U.S. stocks fell in volatile trading after the Federal Reserve said it would keep its stimulus program intact for the time being.

The S&P 500 fell for the first time in five sessions, but the benchmark index, along with the Dow, did not stray far from records set the day before.

More on the Fed in a few seconds, but first...

Mobile ad sales were fantastic at Facebook in the third quarter- jumping a better than expected 60 percent! They generated about $880 million- part of a much better than expected earnings report. Wall Street liked those results- sending the stock up sharply in after-hours trading.

Profits at Starbucks jumped 34 percent, topping expectations, while revenues were in line with forecasts. But that was overshadowed by a weaker-than-expected outlook for 2014.

Back to Ben Bernanke now, The Federal Reserve extended its support for a slowing U.S. economy, sounding a bit less optimistic about growth, saying it will keep buying $85 billion in bonds per month for the time being.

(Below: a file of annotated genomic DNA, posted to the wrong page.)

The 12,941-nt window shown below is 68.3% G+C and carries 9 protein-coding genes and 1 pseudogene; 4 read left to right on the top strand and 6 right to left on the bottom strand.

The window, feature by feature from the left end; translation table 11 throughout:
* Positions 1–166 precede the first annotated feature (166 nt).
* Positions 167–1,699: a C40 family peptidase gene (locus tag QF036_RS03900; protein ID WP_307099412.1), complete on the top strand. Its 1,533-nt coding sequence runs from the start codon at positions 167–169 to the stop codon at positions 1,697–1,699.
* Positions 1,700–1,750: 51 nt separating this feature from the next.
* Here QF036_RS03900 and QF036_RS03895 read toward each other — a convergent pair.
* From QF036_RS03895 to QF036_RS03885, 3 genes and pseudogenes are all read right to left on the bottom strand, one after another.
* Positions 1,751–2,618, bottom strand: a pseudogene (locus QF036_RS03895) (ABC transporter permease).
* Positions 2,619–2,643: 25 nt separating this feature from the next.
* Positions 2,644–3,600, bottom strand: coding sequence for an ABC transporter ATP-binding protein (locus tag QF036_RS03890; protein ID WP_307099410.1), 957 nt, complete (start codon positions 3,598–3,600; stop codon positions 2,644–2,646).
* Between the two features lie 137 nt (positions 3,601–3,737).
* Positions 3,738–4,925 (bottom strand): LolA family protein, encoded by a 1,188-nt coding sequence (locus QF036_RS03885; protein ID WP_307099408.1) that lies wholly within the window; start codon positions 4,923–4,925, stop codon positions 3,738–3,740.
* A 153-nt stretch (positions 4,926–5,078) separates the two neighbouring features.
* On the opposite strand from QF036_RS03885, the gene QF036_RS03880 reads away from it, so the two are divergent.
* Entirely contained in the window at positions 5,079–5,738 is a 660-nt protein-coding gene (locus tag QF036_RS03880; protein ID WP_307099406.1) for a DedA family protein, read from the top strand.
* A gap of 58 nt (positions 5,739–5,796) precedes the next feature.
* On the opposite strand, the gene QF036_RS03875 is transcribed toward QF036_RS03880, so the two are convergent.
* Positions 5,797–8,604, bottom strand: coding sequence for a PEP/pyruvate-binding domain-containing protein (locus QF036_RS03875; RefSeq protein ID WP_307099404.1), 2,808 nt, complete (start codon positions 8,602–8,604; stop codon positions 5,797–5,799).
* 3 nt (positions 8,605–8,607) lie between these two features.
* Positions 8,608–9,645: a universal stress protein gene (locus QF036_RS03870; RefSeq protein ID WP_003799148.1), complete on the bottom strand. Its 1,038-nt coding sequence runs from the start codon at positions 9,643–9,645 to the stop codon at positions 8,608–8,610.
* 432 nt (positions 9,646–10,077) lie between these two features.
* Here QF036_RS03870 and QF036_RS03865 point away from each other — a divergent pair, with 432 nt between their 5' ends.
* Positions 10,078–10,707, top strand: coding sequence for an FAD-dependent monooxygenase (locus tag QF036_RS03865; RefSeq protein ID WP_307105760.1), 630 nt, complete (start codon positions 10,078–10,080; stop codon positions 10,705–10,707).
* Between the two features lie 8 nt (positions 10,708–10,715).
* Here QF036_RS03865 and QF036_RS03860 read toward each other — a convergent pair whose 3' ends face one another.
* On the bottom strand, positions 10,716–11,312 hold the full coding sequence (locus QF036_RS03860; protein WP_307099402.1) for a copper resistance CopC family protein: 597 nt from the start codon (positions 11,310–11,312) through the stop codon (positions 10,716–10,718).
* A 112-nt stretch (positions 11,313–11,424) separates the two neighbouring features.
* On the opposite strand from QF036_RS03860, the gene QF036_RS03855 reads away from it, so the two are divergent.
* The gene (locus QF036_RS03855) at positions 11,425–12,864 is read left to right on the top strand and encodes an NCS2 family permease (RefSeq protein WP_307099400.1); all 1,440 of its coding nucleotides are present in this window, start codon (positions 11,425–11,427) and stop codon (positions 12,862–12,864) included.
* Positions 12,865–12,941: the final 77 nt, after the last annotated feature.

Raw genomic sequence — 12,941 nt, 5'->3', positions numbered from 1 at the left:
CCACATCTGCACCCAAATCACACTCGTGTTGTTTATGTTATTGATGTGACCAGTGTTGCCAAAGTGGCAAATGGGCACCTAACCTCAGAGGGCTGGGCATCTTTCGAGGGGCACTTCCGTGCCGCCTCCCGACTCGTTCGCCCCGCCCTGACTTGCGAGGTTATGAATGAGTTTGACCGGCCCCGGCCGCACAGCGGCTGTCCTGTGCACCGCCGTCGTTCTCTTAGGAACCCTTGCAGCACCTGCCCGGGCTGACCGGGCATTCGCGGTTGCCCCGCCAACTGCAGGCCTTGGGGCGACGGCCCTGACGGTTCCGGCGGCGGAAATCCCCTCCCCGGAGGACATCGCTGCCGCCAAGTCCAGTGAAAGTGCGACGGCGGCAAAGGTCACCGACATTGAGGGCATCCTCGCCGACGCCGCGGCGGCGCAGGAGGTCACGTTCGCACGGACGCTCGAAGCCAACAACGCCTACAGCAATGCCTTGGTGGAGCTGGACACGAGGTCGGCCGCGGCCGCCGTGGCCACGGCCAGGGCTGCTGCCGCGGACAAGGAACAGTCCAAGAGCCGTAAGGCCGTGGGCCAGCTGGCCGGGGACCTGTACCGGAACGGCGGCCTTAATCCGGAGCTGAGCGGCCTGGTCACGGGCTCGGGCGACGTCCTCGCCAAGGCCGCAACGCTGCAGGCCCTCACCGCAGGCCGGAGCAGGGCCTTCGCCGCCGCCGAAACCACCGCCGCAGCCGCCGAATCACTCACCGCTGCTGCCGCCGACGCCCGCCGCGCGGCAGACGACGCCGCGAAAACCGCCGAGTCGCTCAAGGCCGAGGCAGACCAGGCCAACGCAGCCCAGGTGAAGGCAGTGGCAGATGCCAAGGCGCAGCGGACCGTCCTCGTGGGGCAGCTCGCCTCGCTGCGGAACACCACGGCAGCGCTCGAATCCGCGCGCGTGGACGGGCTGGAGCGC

Two economic reports released on Wednesday supported the Fed's stimulus policy. Private-sector employers hired the fewest number of workers in six months in October, and the consumer price index showed benign inflation.

With signs of a sluggish economy, some on Wall Street think the stock market is too rich, but not David Chalupnik, head of equities at Nuveen Asset Management.


"Compared to interest rates, low interest rates, and low inflation, we believe the market has more to go."

As for stocks on the move, General Motors was up more than 3 percent. Profits were better-than-expected as its new lineup of pickup trucks boosted North American results.

But shares of Yelp dropped 2.6 percent one-day after the business-search website reported a wider third-quarter loss.

In Europe, stocks were little changed, sitting near five-year highs.